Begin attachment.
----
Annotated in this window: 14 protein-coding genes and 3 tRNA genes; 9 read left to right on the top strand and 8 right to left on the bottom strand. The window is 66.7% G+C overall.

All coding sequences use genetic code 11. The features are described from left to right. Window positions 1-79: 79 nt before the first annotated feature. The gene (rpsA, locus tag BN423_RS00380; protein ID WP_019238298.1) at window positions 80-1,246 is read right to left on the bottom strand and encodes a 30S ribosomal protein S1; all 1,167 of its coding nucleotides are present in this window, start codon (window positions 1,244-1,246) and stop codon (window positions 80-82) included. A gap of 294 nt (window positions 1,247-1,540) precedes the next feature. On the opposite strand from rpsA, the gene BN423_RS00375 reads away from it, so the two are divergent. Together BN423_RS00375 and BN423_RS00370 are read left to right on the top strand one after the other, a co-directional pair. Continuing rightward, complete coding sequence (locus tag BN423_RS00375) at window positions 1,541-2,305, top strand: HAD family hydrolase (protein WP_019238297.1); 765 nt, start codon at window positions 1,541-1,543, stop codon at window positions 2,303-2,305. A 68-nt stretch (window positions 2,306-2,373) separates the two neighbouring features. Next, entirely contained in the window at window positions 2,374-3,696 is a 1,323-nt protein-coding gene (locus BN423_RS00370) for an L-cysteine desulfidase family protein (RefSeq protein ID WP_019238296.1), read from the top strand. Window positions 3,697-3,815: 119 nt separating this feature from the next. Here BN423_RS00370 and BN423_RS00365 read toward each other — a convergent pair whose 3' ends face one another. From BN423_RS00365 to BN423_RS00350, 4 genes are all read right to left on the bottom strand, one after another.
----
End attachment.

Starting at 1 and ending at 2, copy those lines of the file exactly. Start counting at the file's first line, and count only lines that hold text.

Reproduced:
Annotated in this window: 14 protein-coding genes and 3 tRNA genes; 9 read left to right on the top strand and 8 right to left on the bottom strand. The window is 66.7% G+C overall.

All coding sequences use genetic code 11. The features are described from left to right. Window positions 1-79: 79 nt before the first annotated feature. The gene (rpsA, locus tag BN423_RS00380; protein ID WP_019238298.1) at window positions 80-1,246 is read right to left on the bottom strand and encodes a 30S ribosomal protein S1; all 1,167 of its coding nucleotides are present in this window, start codon (window positions 1,244-1,246) and stop codon (window positions 80-82) included. A gap of 294 nt (window positions 1,247-1,540) precedes the next feature. On the opposite strand from rpsA, the gene BN423_RS00375 reads away from it, so the two are divergent. Together BN423_RS00375 and BN423_RS00370 are read left to right on the top strand one after the other, a co-directional pair. Continuing rightward, complete coding sequence (locus tag BN423_RS00375) at window positions 1,541-2,305, top strand: HAD family hydrolase (protein WP_019238297.1); 765 nt, start codon at window positions 1,541-1,543, stop codon at window positions 2,303-2,305. A 68-nt stretch (window positions 2,306-2,373) separates the two neighbouring features. Next, entirely contained in the window at window positions 2,374-3,696 is a 1,323-nt protein-coding gene (locus BN423_RS00370) for an L-cysteine desulfidase family protein (RefSeq protein ID WP_019238296.1), read from the top strand. Window positions 3,697-3,815: 119 nt separating this feature from the next. Here BN423_RS00370 and BN423_RS00365 read toward each other — a convergent pair whose 3' ends face one another. From BN423_RS00365 to BN423_RS00350, 4 genes are all read right to left on the bottom strand, one after another.